“There are too many projects happening at the same time and none of them are managed in any sensible way. It’s pure greed–everyone
wants to develop as much as they can and make as much money as possible. It’s crazy.” (excerpt from Hollow City/Rebecca Solnit) ** referring to the tech boom in San Francisco nearly 20years ago
The following notes are moments i feel are the mile markers of gentrification. How might we be complicit? How can we support communities and grow our cities in holistic ways? How can we ask ourselves, business owners and developers to ask important questions?
(winter 2016)….. A year before we moved to 2nd & Lead I had started reading about the relationship between artists and gentrification. I had spent the past 8 years on my hands and knees setting tile in local Mcmansions to dump any and all income into creating a sustainable art space. Shortly after moving into the space a neighbor business owner said, “Let’s make this the next Wynwood.” I didn’t mention I had just returned from Miami a few weeks earlier and had stumbled among the remnants of an industrial, working class neighborhood turned art party- Wynwood. You could see where people made things, hopefully made a living, built a business….maybe it’s nostalgia-but I can’t shake the feeling that cities are trading in something meaningful for a veneer of progress. Developers want us to believe in transformation.
(summer 2017) on our street, twice a day- a steady stream of people travel to and from the Albuquerque Rescue Mission for food and additional resources. In my mind, it is a welcome reminder of the deep disparities in our communities. Occasionally, it’s a little more than just passing by, I get to know their name. It was the beginning of June, a young woman we will call “D” started using our bathroom about twice a day. A few, short days later another artist was beyond alarmed by D’s presence. In less than 90 seconds, a self-professed progressive activists engaged in #metoo, #blacklivesmatter had labeled the woman a thief. Being a once homeless female,I was more invested in providing use of the restroom and possibly, a tiny bit of dignity. That summer we hosted our first social practice visiting artist. Christine Wong Yap’s project, Belonging offered a poignant interrogation of the deeply entangled issues that comprise where we all might belong. “The goal of Belonging is to reveal the pivotal experiences that shape one’s sense of belonging and connectedness to a place and country, and how it ultimately defines our authentic selves; and to say, We All Belong Here.http://christinewongyap.com/work/2017/belonging/index.html I wonder how it is that we can compartmentalize the category of “other”?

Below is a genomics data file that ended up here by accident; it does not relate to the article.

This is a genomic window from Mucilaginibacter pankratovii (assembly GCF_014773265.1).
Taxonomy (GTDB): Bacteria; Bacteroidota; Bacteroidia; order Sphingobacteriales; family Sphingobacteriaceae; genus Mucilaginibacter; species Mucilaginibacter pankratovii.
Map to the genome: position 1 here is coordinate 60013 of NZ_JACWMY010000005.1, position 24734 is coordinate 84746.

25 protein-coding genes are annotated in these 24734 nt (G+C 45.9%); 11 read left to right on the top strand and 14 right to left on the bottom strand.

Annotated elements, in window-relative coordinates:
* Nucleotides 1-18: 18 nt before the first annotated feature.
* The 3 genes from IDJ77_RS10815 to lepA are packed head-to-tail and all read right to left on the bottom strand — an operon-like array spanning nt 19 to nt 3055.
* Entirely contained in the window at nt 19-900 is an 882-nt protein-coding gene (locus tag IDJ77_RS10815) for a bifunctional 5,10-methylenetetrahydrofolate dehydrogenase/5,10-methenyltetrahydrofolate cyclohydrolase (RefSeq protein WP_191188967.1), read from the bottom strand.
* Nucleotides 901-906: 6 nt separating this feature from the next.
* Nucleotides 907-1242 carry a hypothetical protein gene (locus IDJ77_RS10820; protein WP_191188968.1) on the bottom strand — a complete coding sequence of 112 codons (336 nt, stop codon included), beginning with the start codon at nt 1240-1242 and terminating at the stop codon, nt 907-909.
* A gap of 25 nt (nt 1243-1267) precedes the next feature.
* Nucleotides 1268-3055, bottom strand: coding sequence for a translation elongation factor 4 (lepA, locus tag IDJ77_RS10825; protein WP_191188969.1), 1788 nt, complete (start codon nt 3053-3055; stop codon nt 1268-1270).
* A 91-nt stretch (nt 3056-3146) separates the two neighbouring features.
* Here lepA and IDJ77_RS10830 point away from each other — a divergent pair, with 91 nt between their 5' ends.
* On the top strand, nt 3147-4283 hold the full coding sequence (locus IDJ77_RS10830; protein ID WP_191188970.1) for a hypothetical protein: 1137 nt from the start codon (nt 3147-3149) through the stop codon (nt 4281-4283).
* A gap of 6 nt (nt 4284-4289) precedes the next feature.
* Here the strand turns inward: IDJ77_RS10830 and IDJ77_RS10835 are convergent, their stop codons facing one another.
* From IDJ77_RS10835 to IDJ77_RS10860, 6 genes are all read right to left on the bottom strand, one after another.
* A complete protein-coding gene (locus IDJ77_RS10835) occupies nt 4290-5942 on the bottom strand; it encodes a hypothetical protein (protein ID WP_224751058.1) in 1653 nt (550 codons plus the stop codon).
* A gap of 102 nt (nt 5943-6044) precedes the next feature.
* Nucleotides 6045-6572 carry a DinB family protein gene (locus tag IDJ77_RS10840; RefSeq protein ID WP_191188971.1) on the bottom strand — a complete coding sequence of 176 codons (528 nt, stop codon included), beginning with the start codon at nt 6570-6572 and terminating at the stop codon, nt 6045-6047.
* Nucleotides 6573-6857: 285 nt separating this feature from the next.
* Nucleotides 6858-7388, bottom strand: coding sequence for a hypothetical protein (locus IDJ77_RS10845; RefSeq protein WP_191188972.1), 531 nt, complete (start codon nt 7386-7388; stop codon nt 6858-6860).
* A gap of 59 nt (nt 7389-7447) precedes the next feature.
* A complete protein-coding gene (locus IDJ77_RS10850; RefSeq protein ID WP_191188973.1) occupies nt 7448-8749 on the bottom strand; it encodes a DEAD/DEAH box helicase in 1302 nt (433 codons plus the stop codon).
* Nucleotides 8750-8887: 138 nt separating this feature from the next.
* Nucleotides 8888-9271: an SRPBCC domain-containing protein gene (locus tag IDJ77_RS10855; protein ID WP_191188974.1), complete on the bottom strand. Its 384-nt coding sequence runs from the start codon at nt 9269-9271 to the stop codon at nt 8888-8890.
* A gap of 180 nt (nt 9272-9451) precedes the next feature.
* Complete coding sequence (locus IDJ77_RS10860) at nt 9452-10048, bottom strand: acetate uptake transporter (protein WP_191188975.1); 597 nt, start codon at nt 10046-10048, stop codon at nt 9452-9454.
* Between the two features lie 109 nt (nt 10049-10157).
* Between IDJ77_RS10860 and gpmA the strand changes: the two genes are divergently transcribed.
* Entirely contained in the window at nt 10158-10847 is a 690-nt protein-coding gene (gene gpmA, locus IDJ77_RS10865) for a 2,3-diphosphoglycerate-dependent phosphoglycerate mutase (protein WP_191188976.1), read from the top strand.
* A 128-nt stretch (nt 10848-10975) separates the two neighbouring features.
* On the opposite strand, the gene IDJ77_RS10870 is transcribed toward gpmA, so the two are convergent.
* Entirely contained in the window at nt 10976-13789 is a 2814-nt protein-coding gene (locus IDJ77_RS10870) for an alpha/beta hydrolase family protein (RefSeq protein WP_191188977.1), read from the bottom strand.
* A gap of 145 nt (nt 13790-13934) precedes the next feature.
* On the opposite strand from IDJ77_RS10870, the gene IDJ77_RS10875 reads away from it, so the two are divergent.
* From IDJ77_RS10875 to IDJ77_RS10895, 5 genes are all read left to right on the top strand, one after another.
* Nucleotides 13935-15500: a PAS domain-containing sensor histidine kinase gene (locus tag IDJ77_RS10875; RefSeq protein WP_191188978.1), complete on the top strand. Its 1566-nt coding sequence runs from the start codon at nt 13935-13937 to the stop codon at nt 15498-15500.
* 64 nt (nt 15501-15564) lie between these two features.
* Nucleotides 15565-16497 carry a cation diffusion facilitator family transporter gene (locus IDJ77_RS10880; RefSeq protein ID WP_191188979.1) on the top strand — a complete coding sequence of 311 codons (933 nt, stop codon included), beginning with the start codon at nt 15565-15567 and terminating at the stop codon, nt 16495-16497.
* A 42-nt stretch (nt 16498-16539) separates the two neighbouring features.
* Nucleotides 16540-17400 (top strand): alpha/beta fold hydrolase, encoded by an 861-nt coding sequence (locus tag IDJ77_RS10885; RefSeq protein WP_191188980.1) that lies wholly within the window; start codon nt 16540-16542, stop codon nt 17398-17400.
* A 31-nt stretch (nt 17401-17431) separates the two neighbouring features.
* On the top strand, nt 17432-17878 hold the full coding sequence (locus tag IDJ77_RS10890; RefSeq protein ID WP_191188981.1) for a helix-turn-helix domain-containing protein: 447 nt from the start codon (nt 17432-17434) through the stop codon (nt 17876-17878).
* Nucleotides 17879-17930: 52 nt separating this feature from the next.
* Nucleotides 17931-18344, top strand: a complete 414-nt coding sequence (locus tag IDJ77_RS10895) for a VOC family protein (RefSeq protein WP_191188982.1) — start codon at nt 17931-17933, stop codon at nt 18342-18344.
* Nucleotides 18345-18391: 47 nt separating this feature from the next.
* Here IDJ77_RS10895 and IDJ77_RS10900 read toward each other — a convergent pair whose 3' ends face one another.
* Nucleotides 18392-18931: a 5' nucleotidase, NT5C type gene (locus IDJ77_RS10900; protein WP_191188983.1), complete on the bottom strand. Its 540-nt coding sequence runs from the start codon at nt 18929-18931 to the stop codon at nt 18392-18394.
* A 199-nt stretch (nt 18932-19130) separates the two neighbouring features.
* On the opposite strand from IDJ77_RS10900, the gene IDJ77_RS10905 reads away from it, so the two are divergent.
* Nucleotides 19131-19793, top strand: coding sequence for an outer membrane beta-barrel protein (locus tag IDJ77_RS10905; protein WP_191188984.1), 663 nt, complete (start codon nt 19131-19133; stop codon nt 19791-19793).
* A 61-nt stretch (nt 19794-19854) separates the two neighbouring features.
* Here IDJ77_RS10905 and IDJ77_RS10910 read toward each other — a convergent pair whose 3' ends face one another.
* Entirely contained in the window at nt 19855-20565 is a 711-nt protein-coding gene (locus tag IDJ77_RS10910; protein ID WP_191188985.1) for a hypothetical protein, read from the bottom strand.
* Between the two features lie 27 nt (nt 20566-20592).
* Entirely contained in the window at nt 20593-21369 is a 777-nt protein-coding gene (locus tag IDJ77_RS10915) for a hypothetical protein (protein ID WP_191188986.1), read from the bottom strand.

(spring 2017)“The class is free for everyone living and working in THIS neighborhood!,” from a new Santa Fe non-profit(who is buying tons of distressed properties in Barelas and south Broadway neighborhoods). My first thought, I’m afraid of the the facility who’s teaching course…this is their logo- Do people working and living in Barelas feel unsafe? Do the non-profit’s employees, new to the neighborhood feel unsafe? The flyer says it’s supported by Project Reinvest: Neighborhoods…grant funding to “stabilize and revitalize distressed communities”. The grant appears to be related to real estate foreclosure. A little more research warrants my intuitive fear of the self defense facility, “militant, martial and combat ways”, along with experience in corrections and a shout out to our friends at the NRA. I had done a bit of contracting work with the non profit, they were all very nice folks. I reached out to the CEO to have coffee and talk about gentrification. An initial yes was dropped a few weeks later. Some of the questions I wanted to address were: How can we facilitate/engage the larger, more difficult questions(class/race/displacement)? Why are people’s homes being foreclosed? Who exactly are we trying to make safe?